Mr. Grimston (Westbury)

It appears to me that this new Clause fully meets the undertaking the Home Secretary gave in Committee. I make no complaint, but it has only appeared this morning, and there has not been a very great deal of time thoroughly to master it. As I see it, the Clause provides that the present pension rights hitherto secured by Act of Parliament to those now serving in the Police Force shall still be secured in the statute. In other words, their present pensions conditions could not be worsened by the regulations which come into force under this Measure. It will have the further provision that new entrants will know that the set of pensions regulations under which they accept service at any time will also be secured to them by statute, inasmuch as they cannot be worsened by subsequent regulations. What will be possible is to modify a condition with the consent of the police officer—in most cases, probably, to better some condition.

It seems to me that this new Clause does what we ask—guarantees to all existing members of the Police Force and future entrants that their pensions cannot fall below the level they accepted when they joined the force. That appears to cover the psychological point we raised, and I think the Home Secretary has been wise in meeting it. I wish to thank him for meeting it in this way. I would like to have an assurance from the Under-Secretary that my interpretation is correct, and that our point has been fully met.

Mr. W. J. Brown (Rugby)

This new Clause can be defined as an attempt to make the best of a bad job. It certainly meets the point made by the hon. Member for Westbury (Mr. Grimston) and others on the Committee stage, in the sense that it gives to existing members of the Police Force the assurance that when the regulations appear they will not worsen their position. To the extent that that is the effect of the Clause, I join with the hon. Member for Westbury in giving my blessing to it.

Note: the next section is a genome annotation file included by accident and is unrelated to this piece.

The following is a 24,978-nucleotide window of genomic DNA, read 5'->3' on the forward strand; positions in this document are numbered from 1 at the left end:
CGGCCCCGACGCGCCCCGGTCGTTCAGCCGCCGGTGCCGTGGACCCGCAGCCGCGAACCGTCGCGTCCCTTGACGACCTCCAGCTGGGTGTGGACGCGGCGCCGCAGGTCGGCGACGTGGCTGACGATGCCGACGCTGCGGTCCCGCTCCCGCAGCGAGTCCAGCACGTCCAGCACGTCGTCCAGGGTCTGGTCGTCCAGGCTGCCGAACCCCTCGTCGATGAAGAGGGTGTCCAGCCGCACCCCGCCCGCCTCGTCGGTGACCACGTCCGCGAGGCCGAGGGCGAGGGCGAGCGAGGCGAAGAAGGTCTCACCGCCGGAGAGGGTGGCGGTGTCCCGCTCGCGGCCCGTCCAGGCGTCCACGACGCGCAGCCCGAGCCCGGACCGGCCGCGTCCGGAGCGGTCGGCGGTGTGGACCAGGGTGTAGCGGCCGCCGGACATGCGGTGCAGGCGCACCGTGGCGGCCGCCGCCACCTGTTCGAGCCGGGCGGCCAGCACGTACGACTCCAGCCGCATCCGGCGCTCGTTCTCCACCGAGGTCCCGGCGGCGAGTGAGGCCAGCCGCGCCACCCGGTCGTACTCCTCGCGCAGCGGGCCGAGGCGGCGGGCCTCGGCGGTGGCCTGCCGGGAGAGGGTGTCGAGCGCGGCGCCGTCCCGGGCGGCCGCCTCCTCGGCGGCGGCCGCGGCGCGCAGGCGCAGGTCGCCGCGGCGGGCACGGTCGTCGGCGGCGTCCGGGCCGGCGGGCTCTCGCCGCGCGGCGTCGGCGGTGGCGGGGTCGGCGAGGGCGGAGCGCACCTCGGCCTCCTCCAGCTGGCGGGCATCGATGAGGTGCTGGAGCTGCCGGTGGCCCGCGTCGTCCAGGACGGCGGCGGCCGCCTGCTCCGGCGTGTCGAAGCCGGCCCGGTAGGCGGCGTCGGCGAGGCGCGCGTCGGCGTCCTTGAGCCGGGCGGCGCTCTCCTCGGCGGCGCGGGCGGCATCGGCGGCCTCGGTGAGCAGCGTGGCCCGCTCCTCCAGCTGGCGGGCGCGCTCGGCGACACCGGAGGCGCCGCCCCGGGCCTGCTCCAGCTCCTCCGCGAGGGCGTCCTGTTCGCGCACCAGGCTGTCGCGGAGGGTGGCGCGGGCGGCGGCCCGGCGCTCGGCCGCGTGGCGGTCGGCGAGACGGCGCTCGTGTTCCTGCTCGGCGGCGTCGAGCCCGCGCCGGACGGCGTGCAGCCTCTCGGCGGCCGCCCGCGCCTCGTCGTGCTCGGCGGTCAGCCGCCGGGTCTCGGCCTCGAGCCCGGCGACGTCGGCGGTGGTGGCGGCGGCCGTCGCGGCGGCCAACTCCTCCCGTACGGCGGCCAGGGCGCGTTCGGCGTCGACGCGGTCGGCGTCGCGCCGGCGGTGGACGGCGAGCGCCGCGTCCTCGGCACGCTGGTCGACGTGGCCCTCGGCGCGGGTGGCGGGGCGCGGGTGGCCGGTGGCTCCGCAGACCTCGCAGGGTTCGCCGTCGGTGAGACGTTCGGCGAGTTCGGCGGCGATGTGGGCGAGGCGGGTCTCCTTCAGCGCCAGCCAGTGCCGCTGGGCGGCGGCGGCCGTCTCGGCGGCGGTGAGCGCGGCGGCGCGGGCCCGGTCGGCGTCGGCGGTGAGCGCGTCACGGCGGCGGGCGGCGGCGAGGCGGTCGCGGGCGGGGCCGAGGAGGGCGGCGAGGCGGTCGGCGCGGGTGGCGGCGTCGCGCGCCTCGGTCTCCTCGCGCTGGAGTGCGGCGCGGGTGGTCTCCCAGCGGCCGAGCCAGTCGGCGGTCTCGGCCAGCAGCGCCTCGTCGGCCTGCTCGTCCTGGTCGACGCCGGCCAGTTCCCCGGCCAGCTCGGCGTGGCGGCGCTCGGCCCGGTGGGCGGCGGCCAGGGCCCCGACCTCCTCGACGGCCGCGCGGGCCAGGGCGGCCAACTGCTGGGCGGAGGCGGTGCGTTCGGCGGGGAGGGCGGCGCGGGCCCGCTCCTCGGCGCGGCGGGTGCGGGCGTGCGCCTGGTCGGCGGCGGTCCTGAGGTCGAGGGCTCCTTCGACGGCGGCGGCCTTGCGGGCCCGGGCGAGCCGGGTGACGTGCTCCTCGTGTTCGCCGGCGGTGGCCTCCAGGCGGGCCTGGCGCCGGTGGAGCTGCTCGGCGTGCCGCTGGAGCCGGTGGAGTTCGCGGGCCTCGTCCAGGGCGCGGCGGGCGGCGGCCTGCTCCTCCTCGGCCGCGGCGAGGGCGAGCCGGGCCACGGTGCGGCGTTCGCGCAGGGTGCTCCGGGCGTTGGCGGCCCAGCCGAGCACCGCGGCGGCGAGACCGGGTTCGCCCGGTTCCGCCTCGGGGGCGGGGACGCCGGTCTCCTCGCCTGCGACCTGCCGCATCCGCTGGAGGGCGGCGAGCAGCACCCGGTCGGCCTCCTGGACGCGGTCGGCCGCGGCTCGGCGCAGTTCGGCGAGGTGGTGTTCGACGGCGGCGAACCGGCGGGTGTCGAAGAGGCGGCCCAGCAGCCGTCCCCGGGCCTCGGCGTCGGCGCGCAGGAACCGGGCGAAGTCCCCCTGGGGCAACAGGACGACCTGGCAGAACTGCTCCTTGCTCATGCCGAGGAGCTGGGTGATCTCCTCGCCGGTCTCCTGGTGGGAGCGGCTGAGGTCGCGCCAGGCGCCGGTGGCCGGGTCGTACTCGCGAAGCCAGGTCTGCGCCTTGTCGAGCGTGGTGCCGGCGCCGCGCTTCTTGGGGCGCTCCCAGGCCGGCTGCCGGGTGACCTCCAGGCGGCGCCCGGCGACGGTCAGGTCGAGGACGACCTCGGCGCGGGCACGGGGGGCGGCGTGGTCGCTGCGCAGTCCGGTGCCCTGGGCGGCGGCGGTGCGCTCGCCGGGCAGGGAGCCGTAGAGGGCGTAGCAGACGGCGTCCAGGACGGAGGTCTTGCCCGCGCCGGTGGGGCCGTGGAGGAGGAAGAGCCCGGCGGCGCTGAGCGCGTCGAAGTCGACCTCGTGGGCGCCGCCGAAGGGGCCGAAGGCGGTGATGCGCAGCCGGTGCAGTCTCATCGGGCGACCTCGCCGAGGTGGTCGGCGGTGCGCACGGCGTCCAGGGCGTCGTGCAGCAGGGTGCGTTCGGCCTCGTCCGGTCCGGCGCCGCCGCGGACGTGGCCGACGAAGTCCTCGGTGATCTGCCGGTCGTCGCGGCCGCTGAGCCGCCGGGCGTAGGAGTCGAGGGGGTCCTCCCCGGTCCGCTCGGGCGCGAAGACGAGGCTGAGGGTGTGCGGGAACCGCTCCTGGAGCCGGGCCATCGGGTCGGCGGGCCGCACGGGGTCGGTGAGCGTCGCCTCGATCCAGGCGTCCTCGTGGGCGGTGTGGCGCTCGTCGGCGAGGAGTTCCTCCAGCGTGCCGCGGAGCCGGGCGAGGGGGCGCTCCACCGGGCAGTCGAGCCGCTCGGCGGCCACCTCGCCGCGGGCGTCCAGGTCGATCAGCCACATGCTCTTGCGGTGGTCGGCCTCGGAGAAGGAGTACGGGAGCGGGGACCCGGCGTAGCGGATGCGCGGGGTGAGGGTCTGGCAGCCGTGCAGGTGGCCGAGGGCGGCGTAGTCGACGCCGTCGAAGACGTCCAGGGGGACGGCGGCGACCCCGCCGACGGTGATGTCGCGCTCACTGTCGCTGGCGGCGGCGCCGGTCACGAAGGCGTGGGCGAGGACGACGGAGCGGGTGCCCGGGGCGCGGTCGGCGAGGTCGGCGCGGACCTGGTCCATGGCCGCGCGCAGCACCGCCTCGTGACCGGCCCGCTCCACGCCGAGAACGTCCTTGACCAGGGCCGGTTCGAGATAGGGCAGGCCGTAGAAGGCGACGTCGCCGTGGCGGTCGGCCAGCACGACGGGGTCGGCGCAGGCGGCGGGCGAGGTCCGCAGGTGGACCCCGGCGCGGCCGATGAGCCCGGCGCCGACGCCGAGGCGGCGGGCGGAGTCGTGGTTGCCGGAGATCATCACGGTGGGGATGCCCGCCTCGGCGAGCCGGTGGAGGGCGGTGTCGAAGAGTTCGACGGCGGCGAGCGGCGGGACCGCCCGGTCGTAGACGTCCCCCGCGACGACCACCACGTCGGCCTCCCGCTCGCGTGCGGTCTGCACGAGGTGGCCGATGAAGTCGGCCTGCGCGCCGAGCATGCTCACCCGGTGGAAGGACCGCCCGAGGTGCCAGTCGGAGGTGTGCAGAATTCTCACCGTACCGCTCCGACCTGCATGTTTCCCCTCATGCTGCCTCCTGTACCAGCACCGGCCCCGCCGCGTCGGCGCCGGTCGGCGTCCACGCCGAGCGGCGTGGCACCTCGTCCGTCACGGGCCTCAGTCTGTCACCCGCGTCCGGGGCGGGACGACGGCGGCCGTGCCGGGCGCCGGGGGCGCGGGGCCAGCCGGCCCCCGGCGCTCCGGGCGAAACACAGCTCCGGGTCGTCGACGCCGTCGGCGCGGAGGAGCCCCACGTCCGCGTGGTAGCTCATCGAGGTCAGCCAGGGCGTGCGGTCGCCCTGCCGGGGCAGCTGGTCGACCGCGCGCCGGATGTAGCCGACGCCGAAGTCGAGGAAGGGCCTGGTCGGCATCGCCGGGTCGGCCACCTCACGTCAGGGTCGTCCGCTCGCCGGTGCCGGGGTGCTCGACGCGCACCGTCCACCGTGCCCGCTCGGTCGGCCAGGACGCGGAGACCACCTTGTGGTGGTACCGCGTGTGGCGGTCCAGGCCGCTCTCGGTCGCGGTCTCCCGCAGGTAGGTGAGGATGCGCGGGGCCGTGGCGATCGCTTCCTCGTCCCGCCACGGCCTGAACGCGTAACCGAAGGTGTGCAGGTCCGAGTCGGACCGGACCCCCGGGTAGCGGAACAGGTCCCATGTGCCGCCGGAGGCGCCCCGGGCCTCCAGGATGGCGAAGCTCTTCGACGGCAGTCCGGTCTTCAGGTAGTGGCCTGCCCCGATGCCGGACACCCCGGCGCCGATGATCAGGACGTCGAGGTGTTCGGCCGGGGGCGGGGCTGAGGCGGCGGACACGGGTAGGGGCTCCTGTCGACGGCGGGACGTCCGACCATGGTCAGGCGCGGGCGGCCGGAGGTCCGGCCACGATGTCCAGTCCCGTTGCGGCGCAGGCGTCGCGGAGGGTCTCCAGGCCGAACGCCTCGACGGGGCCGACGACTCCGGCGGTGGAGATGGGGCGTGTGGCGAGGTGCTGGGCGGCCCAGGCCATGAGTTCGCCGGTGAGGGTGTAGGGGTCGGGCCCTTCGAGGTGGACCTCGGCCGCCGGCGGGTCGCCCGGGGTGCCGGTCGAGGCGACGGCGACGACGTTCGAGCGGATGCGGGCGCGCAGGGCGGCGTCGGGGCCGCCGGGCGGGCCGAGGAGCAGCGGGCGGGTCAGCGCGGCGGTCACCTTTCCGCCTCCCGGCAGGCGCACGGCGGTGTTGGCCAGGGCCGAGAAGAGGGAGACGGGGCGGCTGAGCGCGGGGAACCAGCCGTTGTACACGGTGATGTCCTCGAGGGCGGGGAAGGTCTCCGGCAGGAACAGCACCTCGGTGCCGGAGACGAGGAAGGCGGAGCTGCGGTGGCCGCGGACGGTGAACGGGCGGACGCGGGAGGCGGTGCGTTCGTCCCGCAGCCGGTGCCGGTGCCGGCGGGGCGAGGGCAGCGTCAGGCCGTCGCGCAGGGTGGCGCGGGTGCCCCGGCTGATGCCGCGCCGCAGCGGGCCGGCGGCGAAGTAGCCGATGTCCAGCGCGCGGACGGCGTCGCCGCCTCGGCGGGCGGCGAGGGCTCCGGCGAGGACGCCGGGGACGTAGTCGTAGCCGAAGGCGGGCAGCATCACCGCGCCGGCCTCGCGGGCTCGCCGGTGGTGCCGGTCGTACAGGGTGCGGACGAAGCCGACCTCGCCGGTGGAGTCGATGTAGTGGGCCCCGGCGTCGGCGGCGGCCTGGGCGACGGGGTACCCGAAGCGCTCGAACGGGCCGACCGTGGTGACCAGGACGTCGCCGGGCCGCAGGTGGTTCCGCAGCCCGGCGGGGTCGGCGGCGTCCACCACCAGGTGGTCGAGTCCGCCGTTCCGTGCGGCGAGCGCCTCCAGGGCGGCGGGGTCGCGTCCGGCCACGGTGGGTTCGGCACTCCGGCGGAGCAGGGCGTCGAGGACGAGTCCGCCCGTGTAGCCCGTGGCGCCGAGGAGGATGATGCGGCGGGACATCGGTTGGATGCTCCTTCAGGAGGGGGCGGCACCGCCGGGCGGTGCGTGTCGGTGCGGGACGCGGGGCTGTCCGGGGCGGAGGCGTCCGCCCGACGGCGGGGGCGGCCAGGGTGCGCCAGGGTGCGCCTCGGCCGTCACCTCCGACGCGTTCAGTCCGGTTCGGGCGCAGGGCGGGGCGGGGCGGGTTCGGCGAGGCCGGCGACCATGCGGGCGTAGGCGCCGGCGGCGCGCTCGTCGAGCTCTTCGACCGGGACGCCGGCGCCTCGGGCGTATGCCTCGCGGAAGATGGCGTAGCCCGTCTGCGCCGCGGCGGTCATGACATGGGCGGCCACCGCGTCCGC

It still leaves unsettled what I regard as the whole essence of the Debates we have had on the subject, the broad issue whether the main points of a pension scheme should be left to be dealt with by regulation, or whether they should be dealt with in the terms of the Measure itself. I maintain strongly the view that the right place for these conditions is the Measure itself, and not any regulations to be made subsequently, however much the Under-Secretary kindly tries to assure us that the regulations will be all right when they are made. It would be out of Order to pursue that point today, but when we come to a later stage I warn the House that I propose to attack it, because, in my view, it leaves to the discretion of the Minister all kinds of issues which ought to be subject to statutory decisions by this House. I welcome very much the proposal in the Clause so far as it goes, and add my blessing, but when we get to a later stage I shall attack the fundamental defects.

11.15 a.m.

Mr. Perrins (Birmingham, Yardley)

I welcome the new Clause. I raised the matter at some length in Committee, and we received an assurance by my right hon. Friend that any regulation he proposed would have the force of law. That assurance was sufficient for me, and I felt he had gone a good way to meet the point I raised. On reflection, and after reading the new Clause, it seems to me that my right hon. Friend listened with some attention to the points made by other hon. Members and myself and that he has tried to gather the tenor of our opinion and to meet us to the extent of 100 per cent. in this new Clause. We can say without any qualification or ambiguity that he is giving the regulations the force of law, and I welcome the Clause, as it meets the objection I made in Committee.

Question put, and agreed to.

Clause read a Second time, and added to the Bill.